The city of San Jose should put a hold on hiring firefighters until the firefighter union accepts a lower cost, second-tier pension plan for new employees. This would achieve cost savings and keep the city on a fiscally responsible path. Doing so would allow us to dedicate more funds to hiring police officers.
My prior work experience before joining the City Council was in the high tech industry, so pensions and their financial obligations were new to me. However, given that the annual property tax revenues collected by the city were not sufficient to cover the annual pension payment, it was obvious that action needed to be taken. Nearly three years ago, I initiated a pension reform ballot measure that allowed the city to establish a lower cost, second-tier pension plan for new employees. Voters passed Measure W with more than 72 percent of the vote. The city was then able to negotiate a second tier pension plan with 10 of the 11 city unions, including the police officer’s union. The firefighter’s union is the one exception.
The firefighter’s union set themselves apart from the other city employee unions, and simply refused to negotiate a two-tier pension plan. In order for the city to sustain itself and provide day-to-day services to residents, a second-tier pension system for newly hired employees, including firefighters, is not only the financially responsible option, but it has become essential.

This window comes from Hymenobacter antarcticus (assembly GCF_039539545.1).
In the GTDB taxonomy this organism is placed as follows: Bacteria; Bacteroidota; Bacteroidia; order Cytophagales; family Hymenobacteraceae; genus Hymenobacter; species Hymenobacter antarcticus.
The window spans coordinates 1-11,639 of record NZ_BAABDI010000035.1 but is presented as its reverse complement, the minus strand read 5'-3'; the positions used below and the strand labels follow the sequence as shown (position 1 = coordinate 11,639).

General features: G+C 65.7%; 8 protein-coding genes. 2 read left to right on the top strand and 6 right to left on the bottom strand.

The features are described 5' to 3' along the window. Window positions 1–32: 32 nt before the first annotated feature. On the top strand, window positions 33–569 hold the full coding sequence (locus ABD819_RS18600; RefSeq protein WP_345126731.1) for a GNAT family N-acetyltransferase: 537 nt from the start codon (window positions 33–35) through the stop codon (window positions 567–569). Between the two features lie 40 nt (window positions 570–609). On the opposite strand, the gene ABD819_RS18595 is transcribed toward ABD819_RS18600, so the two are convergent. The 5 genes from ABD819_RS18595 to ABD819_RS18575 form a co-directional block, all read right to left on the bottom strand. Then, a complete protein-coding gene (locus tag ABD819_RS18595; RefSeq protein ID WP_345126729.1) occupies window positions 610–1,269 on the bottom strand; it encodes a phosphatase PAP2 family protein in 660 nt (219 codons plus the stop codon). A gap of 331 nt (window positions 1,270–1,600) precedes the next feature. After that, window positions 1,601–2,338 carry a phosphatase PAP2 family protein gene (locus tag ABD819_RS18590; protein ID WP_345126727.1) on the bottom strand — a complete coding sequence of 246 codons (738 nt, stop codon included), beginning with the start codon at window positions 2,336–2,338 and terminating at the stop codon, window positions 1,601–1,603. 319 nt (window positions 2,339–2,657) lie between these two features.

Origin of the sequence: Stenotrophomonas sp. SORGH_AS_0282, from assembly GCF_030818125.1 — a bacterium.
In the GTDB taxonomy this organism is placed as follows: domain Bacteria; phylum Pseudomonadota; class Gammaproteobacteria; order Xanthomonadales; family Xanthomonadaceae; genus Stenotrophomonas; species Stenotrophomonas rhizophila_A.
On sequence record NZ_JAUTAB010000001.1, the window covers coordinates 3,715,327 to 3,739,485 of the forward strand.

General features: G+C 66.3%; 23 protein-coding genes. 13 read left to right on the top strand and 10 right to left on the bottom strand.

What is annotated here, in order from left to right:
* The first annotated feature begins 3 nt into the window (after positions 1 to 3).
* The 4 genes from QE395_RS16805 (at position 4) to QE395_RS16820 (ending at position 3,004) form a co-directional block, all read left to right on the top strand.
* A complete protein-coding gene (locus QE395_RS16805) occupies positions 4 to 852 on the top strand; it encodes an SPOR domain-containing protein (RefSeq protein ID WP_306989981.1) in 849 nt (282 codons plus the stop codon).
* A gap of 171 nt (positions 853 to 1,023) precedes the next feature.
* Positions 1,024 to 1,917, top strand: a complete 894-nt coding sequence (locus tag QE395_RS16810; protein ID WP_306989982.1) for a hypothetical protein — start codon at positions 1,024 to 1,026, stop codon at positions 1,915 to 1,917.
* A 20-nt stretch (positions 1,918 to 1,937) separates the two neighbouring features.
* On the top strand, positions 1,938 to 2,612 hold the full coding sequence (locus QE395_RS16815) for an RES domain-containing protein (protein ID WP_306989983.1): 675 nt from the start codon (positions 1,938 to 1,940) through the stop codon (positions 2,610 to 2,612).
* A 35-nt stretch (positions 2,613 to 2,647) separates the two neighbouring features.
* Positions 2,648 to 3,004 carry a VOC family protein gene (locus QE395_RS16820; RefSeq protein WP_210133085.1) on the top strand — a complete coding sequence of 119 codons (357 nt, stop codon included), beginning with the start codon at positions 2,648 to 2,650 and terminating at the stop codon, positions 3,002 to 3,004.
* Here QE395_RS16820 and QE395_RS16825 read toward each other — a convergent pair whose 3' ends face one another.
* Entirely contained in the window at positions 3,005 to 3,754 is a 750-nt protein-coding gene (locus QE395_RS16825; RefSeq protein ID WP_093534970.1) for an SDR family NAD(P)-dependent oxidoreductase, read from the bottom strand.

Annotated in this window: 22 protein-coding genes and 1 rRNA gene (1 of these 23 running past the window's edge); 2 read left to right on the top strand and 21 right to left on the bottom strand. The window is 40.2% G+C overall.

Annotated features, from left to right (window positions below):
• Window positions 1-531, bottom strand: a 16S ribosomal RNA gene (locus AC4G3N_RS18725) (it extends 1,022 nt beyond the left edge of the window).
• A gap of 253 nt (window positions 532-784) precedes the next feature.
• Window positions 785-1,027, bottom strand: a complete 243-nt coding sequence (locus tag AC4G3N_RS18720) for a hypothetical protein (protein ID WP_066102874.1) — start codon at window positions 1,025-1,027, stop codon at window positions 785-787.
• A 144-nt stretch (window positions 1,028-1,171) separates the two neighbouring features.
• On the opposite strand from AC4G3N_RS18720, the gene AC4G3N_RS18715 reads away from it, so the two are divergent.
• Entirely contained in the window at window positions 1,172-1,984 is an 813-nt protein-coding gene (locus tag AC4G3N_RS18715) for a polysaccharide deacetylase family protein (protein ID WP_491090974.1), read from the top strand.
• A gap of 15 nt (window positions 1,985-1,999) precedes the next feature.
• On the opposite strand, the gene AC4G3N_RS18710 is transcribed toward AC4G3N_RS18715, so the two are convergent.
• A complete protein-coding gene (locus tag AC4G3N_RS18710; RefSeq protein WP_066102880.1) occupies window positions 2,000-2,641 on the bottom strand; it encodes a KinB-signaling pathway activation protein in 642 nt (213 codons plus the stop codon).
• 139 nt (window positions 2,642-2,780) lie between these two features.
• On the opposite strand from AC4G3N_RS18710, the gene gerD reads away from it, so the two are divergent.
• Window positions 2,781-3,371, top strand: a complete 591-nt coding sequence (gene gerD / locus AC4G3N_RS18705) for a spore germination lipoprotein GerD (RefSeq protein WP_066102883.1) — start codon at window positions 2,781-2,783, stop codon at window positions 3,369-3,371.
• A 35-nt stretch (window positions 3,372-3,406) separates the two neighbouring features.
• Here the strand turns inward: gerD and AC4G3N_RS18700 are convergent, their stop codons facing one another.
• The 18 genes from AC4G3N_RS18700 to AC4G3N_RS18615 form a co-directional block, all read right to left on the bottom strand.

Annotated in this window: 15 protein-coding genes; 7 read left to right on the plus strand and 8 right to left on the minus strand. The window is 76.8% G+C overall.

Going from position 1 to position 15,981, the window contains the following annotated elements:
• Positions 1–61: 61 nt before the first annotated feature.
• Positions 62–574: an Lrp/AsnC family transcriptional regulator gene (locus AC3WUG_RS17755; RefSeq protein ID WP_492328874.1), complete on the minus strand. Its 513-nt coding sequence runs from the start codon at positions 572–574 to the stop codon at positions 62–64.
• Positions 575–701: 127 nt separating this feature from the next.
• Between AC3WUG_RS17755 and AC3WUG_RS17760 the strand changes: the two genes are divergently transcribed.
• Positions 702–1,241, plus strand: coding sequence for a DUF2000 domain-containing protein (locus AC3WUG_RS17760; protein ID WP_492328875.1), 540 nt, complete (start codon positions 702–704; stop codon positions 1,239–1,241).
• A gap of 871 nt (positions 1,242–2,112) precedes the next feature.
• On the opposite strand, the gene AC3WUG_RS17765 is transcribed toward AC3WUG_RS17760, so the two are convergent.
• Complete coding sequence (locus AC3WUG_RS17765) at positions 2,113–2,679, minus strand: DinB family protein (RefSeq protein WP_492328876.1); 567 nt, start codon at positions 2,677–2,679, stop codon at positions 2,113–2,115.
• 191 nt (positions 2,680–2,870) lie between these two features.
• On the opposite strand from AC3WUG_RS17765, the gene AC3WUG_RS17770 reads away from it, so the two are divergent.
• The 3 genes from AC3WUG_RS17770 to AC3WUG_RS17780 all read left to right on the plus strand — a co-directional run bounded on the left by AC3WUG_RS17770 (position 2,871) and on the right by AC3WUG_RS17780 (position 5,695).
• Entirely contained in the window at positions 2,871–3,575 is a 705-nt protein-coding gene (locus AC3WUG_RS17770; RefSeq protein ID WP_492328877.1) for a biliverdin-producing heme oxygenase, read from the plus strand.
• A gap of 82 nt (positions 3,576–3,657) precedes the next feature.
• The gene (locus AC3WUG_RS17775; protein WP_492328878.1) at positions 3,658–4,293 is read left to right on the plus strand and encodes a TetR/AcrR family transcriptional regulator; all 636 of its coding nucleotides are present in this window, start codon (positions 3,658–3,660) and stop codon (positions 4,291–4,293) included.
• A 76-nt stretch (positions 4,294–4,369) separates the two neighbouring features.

Every other city employee union has realized that the only way to keep the city viable, and the existing pension system intact, is to accept a second-tier pension plan for new hires. The firefighters have shown their objection to joining fellow city employees through their unwillingness to start arbitration on the issue. The city was forced to request that a judge compel the fire union to arbitration, and, on June 17, the court ordered the fire union to arbitration pursuant to the city charter. Even with the judge’s recent decision, final implementation of any changes could take approximately one year.
Filling any future vacancies with new hires on the first-tier pension plan is not only financially costly, but it is also unfair to the other city employees who have agreed to the two-tier system. Continuing to hire firefighters under the old single-tier system simply increases the unfunded pension liability that has plagued the city for years, and it impedes the city’s ability to meet its critical needs in the future, such as hiring additional police officers. Among all the proposed pension reforms, a second-tier pension plan for new employees has always had the strongest support from the public. The fire union should not be exempted.
I appreciate and respect the work of all San Jose firefighters, but I have found the fire union bosses to be obstructionist in their dealings with city officials. They have historically been unwilling to work towards the necessary solutions that are required, so that San Jose can have both adequate police and fire protection for residents.